The dollar rose to a 2-year high against the euro on Monday as fresh worries about Greece and Spain encouraged a strong bout of safe haven buying.
Investors reacted to a report from Germany’s Der Spiegel that said the International Monetary Fund plans to cancel financial aid payments to Greece.
The euro fell to $1.2133 from $1.2161 in the previous day’s trading and against the yen, the euro fell to ¥94.24, a 12-year low before later trading at around ¥95.11.
Market sentiment was also bruised by the latest Spanish growth data. The Bank of Spain said the nation’s economy weakened further during the second quarter, following a sharp drop in domestic demand.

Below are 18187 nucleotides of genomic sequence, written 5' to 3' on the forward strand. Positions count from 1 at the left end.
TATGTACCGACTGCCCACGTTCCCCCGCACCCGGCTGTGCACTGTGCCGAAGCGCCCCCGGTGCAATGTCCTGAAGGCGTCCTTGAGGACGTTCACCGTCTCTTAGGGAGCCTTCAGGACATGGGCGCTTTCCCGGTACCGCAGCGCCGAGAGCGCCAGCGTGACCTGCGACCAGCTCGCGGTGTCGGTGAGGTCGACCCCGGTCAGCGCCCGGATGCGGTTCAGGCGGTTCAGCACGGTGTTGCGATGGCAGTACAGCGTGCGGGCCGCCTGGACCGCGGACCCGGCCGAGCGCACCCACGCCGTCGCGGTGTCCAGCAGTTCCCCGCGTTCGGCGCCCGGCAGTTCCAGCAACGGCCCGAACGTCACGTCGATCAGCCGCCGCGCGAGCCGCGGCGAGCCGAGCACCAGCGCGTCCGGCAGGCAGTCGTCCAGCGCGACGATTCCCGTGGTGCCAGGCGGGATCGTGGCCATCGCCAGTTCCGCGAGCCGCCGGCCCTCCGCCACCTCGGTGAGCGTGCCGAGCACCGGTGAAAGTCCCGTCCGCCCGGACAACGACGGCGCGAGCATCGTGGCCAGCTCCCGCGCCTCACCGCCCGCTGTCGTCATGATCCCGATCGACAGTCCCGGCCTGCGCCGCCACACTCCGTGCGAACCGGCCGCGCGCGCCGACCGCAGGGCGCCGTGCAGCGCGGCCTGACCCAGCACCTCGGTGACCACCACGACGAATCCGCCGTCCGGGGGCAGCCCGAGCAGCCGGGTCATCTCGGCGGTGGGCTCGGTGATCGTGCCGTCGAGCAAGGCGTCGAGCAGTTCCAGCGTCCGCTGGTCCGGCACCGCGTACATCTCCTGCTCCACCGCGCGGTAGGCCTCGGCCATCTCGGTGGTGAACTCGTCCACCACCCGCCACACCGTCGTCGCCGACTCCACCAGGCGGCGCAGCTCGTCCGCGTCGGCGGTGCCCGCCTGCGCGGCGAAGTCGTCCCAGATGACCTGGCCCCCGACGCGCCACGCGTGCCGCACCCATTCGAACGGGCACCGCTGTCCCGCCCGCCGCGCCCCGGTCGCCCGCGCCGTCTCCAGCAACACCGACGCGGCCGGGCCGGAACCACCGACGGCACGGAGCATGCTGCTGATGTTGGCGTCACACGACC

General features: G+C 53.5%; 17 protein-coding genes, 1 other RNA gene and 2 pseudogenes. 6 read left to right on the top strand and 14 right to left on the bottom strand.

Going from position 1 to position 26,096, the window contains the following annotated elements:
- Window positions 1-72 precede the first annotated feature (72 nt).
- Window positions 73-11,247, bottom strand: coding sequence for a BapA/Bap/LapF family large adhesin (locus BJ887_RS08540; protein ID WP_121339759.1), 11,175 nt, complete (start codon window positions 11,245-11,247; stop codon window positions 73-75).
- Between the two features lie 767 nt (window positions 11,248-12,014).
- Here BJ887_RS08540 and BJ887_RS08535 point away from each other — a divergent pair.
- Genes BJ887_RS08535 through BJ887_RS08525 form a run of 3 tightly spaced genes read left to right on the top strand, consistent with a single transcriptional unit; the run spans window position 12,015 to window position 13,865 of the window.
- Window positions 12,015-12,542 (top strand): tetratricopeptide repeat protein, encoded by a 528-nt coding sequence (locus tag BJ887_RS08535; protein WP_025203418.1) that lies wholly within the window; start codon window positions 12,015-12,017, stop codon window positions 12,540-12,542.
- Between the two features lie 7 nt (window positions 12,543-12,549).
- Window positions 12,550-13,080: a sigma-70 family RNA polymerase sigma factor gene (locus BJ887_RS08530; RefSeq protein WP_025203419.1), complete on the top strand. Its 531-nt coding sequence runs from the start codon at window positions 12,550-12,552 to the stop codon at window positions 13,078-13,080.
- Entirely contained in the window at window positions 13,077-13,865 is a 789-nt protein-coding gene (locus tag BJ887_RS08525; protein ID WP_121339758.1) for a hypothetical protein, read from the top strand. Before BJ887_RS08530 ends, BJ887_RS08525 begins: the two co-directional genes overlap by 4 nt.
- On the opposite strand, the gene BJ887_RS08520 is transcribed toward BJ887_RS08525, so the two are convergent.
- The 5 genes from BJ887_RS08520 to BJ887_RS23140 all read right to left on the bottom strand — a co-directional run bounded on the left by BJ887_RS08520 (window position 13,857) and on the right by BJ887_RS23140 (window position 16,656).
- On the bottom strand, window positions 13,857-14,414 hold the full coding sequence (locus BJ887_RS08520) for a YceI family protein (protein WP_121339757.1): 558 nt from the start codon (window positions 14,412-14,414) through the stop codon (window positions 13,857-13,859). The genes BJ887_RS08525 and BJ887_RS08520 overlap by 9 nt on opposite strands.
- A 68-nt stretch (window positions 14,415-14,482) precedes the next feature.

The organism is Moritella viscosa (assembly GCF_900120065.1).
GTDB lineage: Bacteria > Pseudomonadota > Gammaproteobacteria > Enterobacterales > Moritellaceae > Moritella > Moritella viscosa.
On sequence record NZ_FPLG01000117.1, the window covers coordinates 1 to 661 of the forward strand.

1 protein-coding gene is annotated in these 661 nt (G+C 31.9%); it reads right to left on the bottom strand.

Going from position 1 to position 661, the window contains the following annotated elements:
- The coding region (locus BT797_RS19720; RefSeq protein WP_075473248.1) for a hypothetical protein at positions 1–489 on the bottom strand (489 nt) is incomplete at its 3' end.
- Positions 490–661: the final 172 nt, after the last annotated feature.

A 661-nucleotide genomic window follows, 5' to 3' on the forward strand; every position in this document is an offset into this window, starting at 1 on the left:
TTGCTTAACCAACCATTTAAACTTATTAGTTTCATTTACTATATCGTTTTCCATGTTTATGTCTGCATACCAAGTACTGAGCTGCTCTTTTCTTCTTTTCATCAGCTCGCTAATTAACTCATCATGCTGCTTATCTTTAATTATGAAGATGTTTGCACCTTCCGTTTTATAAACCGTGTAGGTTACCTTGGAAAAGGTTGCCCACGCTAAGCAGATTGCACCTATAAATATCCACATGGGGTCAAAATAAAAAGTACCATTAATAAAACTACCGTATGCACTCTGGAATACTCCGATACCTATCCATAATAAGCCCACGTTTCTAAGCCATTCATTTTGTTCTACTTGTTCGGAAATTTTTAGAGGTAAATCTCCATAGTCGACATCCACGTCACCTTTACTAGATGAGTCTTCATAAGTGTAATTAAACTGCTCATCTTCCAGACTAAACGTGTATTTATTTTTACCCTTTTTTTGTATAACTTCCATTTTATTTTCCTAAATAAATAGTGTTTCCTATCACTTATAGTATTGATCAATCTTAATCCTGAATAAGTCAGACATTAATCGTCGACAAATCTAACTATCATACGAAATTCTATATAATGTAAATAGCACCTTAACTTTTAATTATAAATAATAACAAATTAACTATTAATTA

In its monthly economic report, the central bank said initial forecasts showed Spain’s gross domestic product contracted 0.4% during the second quarter from the previous quarter and fell 1% year-on-year.
Fresh jitters about the economic outlook for Spain and Greece sent the safe haven dollar and yen strongly higher against major currencies.
The dollar index, which measures the US currency against a basket of six others, rose to 83.907 from 83.457 on Friday.
Against the yen, the dollar tumbled to a seven-week low of ¥77.95 before later recovering to around ¥78.44.
Sterling fell to a one week low against the dollar on Monday as concern about the Eurozone hurt the UK currency. The pound was also down against the euro as investors avoided perceived risk currencies.